[0032] In some aspects, the NLU system building platform 100 is implemented on the client computing device 104 as illustrated in FIG. 1A. In a basic configuration, the client computing device 104 is a computer having both input elements and output elements. The client computing device 104 may be any suitable computing device for implementing the NLU system building platform 100. For example, the client computing device 104 may be a mobile telephone, a smart phone, a tablet, a phablet, a smart watch, a wearable computer, a personal computer, a gaming system, a desktop computer, a laptop computer, and/or etc. This list is exemplary only and should not be considered as limiting. Any suitable client computing device 104 for implementing the NLU system building platform 100 may be utilized.

[0033] In other aspects, the NLU system building platform 100 is implemented on a server computing device 105, as illustrated in FIG. IB. The server computing device 105 may provide data to and/or receive data from the client computing device 104 through a network 113. In some aspects, the network 113 is a distributed computing network, such as the internet. In further aspects, that NLU system building platform 100 is implemented on more than one server computing device 105, such as a plurality or network of server computing devices 105. In some aspects, the NLU system building platform 100 is a hybrid system with portions of the NLU system building platform 100 on the client computing device 104 and with portions of the NLU system building platform 100 on the server computing device 105.

[0034] FIGS. 3A-3D illustrate different examples of a built multi-turn multi-domain NLU system 101 being utilized by a user 103 via a client computing device 104, in accordance with aspects of the disclosure. The multi-turn cross-domain NLU system 101 may be utilized for any number of different tasks and is not limited to one task or domain. As used herein, multi-domain and cross-domain are considered equivalent and utilized herein interchangeably. In contrast, previously utilized NLU systems where limited to predetermined tasks and/or domains. The multi-turn multi-domain NLU system 101 can be utilized for different tasks because system 101 can predict a schema based on a user input. As such, the multi-turn multi-domain NLU system 101 includes a schema prediction model 115 and a general multi-turn NLU model 117.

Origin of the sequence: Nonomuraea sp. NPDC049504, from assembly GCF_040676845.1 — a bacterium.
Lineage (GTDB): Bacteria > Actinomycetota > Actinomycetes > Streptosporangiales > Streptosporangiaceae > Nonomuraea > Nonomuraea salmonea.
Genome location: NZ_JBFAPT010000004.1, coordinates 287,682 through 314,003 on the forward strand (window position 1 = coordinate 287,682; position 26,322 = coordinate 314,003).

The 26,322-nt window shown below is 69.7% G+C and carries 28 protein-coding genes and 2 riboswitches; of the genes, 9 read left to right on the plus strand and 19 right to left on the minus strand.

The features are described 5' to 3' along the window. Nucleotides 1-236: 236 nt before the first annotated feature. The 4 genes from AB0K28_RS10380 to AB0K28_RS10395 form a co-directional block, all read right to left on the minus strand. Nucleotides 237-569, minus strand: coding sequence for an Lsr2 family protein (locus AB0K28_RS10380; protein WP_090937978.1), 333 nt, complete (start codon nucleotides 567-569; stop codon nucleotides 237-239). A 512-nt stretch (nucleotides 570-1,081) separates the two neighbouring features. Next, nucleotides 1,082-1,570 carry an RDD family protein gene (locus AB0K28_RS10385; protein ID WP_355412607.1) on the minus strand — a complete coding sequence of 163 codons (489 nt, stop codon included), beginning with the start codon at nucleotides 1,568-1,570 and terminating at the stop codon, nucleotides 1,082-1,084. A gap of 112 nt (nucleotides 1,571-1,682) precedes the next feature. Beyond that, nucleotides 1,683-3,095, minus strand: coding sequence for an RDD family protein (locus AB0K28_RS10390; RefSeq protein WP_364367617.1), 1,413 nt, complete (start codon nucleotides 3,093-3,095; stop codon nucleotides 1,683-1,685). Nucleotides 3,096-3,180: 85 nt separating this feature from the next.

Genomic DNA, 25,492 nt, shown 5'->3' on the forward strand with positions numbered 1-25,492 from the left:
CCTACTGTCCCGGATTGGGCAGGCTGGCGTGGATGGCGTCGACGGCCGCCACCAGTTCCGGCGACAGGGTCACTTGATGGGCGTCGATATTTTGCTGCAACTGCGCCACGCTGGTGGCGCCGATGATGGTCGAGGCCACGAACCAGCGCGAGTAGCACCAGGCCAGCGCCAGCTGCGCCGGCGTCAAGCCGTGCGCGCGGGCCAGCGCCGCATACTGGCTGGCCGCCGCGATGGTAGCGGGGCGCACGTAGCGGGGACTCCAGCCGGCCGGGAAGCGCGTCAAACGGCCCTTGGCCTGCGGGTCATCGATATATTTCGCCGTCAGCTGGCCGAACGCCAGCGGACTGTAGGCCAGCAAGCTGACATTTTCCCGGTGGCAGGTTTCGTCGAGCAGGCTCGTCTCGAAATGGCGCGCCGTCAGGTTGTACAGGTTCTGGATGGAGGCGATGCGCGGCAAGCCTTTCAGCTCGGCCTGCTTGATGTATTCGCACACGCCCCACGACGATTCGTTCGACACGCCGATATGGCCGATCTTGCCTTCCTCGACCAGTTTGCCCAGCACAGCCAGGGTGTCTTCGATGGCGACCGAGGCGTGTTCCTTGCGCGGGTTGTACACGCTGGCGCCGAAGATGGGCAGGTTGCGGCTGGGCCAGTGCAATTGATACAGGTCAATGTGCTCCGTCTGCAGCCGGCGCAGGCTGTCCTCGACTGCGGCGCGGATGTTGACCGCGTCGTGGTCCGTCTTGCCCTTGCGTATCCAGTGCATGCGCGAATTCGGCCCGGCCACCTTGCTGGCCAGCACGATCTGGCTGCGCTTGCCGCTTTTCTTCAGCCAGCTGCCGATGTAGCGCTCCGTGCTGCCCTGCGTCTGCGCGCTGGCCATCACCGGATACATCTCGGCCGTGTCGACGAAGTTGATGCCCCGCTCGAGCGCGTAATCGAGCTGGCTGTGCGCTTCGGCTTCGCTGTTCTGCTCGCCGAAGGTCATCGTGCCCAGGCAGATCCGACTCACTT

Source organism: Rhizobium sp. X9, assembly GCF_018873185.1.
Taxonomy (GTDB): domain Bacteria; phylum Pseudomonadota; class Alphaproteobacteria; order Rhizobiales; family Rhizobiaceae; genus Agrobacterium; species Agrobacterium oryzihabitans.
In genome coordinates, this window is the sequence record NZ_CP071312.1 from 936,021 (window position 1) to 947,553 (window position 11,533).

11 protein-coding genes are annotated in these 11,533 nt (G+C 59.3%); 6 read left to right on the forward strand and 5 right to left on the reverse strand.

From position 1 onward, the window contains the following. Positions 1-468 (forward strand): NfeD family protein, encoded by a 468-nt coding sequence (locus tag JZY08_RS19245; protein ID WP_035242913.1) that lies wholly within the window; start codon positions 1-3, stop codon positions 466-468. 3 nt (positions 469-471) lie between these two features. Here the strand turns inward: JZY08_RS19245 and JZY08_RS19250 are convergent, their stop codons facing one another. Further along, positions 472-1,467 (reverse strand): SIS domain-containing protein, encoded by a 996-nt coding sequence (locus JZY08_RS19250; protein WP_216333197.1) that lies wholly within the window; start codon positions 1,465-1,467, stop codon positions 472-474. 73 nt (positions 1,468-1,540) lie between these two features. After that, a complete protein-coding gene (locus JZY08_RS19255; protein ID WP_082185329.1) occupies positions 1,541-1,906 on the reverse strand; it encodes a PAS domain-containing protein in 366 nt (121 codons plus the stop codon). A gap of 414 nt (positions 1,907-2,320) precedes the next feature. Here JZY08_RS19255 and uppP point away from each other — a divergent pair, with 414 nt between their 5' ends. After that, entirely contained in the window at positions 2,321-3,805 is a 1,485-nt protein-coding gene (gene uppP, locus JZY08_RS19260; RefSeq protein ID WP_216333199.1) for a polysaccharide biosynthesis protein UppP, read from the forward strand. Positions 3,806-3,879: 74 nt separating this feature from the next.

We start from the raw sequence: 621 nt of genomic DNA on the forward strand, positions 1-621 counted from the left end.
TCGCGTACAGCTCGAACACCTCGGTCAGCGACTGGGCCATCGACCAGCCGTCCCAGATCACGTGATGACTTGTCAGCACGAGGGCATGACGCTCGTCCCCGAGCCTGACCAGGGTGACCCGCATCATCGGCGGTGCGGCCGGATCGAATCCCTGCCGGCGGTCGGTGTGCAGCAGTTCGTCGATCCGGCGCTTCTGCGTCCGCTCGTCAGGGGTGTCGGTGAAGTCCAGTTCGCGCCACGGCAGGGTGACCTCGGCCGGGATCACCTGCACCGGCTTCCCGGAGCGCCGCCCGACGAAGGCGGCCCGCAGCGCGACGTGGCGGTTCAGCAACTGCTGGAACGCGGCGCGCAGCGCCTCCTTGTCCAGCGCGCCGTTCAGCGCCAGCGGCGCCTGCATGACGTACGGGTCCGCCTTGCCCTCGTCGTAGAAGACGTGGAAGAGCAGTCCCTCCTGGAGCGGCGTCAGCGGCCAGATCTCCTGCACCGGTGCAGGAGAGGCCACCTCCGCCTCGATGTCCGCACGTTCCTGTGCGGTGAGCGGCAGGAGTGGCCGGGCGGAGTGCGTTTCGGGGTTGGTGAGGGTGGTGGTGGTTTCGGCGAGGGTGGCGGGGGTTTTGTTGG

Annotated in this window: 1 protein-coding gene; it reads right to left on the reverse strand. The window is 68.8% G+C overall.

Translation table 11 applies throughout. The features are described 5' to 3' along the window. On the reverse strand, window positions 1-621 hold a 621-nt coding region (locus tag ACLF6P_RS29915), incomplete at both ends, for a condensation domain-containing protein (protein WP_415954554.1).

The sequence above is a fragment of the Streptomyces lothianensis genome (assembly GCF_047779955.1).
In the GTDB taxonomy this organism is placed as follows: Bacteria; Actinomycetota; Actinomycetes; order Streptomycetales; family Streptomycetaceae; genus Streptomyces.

[0035] In some aspects, the multi-turn multi-domain NLU system 101 is implemented on the client computing device 104 as illustrated in FIG. 3 A. The client computing device 104 may be any suitable computing device for implementing the multi- turn multi-domain NLU system 101. For example, the client computing device 104 may be a mobile telephone, a smart phone, a tablet, a phablet, a smart watch, a wearable computer, a personal computer, a gaming system, a desktop computer, a laptop computer, and/or etc. This list is exemplary only and should not be considered as limiting. Any suitable client computing device 104 for implementing multi-turn multi-domain NLU system 101 may be utilized.

[0036] In other aspects, the multi-turn multi-domain NLU system 101 is implemented on a server computing device 105, as illustrated in FIG. 3D. The server computing device 105 may provide data to and/or receive data from the client computing device 104 through a network 113. In further aspects, that multi-turn multi-domain NLU system 101 is implemented on more than one server computing device 105, such as a plurality or network of server computing devices 105 as Illustrated in FIG. 3C. In some aspects, the multi-turn multi-domain NLU system 101 is a hybrid system with portions of the multi-turn multi-domain NLU system 101 on the client computing device 104 and with portions of the multi-turn multi-domain NLU system 101 on the server computing device 105 as Illustrated in FIG. 3B.